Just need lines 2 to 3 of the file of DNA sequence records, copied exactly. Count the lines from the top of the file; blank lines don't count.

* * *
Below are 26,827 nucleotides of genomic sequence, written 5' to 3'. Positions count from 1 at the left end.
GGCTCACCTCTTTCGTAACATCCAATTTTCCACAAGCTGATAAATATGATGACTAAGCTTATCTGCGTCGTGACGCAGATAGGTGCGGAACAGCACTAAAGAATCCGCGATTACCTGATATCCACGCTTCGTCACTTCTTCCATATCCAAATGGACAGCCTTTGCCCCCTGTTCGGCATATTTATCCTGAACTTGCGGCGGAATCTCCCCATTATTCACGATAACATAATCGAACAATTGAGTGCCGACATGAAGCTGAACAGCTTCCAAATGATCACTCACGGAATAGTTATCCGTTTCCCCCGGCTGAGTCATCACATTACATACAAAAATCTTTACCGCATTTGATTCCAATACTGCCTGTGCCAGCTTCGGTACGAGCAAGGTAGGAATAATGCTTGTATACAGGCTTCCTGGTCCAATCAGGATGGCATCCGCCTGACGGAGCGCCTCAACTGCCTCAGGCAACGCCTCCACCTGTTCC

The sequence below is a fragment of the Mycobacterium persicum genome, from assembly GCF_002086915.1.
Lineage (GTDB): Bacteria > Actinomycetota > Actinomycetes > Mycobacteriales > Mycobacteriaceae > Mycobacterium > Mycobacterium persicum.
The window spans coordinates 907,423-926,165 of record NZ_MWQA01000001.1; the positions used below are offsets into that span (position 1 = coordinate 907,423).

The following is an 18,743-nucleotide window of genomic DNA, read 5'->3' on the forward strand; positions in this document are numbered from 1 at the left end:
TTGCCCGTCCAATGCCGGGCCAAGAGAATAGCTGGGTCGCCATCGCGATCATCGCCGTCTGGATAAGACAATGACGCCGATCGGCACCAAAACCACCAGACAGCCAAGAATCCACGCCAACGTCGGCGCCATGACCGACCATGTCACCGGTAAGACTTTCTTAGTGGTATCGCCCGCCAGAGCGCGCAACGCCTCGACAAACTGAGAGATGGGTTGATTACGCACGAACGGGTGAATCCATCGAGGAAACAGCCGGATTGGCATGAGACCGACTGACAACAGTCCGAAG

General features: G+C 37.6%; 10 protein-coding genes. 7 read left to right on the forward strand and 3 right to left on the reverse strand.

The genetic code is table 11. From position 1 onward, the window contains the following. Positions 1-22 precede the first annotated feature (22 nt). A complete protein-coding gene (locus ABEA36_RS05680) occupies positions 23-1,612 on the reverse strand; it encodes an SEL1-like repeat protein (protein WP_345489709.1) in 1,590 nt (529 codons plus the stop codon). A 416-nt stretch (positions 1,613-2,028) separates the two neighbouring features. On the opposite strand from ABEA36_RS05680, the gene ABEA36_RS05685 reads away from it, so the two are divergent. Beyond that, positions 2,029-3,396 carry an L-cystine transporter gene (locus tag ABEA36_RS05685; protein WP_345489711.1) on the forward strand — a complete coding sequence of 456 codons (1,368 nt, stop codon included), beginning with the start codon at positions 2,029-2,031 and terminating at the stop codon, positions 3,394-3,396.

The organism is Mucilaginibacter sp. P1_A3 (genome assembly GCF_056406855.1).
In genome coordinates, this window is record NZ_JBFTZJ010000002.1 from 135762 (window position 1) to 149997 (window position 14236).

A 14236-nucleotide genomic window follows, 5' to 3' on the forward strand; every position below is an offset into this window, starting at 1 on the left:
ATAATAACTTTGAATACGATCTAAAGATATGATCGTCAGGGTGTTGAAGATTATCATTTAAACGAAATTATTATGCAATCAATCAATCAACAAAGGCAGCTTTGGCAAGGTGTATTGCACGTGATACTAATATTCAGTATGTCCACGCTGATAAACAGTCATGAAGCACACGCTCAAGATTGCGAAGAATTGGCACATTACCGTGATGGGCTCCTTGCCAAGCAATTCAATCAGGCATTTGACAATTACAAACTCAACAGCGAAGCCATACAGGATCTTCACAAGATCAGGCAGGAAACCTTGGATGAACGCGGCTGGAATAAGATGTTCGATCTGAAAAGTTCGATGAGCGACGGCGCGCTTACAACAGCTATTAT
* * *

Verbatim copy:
GGCTCACCTCTTTCGTAACATCCAATTTTCCACAAGCTGATAAATATGATGACTAAGCTTATCTGCGTCGTGACGCAGATAGGTGCGGAACAGCACTAAAGAATCCGCGATTACCTGATATCCACGCTTCGTCACTTCTTCCATATCCAAATGGACAGCCTTTGCCCCCTGTTCGGCATATTTATCCTGAACTTGCGGCGGAATCTCCCCATTATTCACGATAACATAATCGAACAATTGAGTGCCGACATGAAGCTGAACAGCTTCCAAATGATCACTCACGGAATAGTTATCCGTTTCCCCCGGCTGAGTCATCACATTACATACAAAAATCTTTACCGCATTTGATTCCAATACTGCCTGTGCCAGCTTCGGTACGAGCAAGGTAGGAATAATGCTTGTATACAGGCTTCCTGGTCCAATCAGGATGGCATCCGCCTGACGGAGCGCCTCAACTGCCTCAGGCAACGCCTCCACCTGTTCC

The sequence below is a fragment of the Mycobacterium persicum genome, from assembly GCF_002086915.1.